*He/she will not overhear this, although the other aides will and will find this highly amusing. Apparently “Bruce”  and his aloof attitude are not well-liked in the senior community, whereas this very shy and quiet woman is basically a rock star in the eyes of the staff.

An unintentional game of geriatric Marco Polo will be played across the room, while behind us the gossipy table of women will complain about the food being too hot or too cold, the horrible hair style Agnus is sporting (the one in the deluxe wheelchair being fed through a straw) and how they just don’t understand why so-and-so couldn’t meet them for that game of cards today.


“Dialysis is no excuse. She’s just being rude.”

A priest will clutch his nightly bottle of root beer like a Budweiser and refuse to let go until the last drop is gone, even if it requires a straw, which it usually does. Requests will be made on the sly for me to add a secret shot of vodka to their cranberry juice refills.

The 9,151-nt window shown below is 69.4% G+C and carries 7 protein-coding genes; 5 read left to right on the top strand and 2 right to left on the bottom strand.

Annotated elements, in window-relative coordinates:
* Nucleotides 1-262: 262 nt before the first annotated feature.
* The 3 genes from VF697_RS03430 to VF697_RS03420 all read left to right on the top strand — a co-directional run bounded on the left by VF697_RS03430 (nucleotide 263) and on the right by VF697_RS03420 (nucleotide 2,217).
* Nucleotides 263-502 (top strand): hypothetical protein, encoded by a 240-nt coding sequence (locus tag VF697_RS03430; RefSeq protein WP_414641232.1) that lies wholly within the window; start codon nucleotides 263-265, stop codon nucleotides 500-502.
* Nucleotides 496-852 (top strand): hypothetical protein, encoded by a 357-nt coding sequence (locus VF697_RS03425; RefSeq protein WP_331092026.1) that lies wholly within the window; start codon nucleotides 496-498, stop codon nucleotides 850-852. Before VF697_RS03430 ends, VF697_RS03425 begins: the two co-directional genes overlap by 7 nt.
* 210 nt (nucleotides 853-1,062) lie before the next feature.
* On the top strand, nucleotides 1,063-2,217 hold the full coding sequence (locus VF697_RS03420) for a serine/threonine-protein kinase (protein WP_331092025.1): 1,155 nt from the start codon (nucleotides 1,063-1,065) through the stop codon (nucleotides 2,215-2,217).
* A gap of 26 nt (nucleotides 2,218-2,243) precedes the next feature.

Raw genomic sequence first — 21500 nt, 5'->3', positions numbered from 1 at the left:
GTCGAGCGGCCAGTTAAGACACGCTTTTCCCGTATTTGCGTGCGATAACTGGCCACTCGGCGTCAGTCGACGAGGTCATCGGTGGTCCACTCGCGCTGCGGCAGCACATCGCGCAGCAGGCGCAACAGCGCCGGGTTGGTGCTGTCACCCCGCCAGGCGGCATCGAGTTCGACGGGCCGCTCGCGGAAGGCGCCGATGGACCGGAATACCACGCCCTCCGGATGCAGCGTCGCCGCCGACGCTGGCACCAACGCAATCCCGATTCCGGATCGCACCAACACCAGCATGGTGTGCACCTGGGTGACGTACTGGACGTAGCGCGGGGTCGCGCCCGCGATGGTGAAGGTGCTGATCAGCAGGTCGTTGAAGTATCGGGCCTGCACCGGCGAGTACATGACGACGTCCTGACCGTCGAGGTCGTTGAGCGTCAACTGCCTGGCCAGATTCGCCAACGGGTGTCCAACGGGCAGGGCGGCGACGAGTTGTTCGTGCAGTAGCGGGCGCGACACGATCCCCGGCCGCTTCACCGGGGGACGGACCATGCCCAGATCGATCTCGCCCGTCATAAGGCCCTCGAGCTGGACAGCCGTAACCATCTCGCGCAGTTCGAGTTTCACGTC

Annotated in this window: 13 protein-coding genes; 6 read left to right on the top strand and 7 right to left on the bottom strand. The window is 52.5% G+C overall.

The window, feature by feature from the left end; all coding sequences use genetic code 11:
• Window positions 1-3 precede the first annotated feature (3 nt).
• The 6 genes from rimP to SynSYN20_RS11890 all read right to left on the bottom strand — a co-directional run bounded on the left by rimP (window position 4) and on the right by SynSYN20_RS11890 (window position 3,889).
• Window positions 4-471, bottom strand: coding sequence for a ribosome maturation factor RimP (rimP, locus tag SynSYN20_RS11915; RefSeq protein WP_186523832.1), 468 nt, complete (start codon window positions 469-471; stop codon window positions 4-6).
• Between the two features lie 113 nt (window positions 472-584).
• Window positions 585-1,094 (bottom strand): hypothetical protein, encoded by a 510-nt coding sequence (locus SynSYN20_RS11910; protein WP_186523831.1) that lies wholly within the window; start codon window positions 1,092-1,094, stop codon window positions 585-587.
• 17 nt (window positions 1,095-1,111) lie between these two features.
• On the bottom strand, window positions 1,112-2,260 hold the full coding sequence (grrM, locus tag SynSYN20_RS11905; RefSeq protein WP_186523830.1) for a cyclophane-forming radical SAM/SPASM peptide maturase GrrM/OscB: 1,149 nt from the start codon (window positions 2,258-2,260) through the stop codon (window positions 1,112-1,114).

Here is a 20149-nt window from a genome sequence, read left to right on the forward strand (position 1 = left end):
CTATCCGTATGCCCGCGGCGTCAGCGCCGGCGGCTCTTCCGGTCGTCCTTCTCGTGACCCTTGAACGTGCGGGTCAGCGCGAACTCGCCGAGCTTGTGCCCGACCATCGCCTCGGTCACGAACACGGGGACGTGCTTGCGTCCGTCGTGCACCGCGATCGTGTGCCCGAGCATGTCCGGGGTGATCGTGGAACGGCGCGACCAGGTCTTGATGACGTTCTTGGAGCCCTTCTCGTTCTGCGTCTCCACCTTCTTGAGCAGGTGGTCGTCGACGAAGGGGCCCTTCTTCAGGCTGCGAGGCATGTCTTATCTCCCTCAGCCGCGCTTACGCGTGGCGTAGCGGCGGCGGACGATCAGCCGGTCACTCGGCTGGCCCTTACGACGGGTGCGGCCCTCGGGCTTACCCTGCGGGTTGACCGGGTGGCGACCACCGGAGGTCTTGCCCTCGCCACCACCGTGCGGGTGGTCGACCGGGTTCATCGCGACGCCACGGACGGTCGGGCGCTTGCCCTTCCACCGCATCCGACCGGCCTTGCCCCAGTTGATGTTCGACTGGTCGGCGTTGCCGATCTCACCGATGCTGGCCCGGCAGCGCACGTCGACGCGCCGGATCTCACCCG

*If they tipped, I might consider it.

Once the last crumb of “crap cakes”  has been consumed and the “clothing protector” has been removed, I then have to attempt to maneuver Gram’s horrifically awkward wheelchair out of the dining hall and down to her room before her “dupa” explodes. This activity is about as complicated as a secret ops mission involving a tank and hidden landmines.


And I always make sure to say good-bye to Chet, as we wouldn’t want to incite another tater tot torpedo.

Gram can—and most likely will—do that on her own.

So, this was simply the past week or so and fails to include the time the fire alarm went off and diners complained about the loud “music,” any references to bodily functions (and oh yes, they are rampant) or other conspiracy theories that reside in a pile of peas.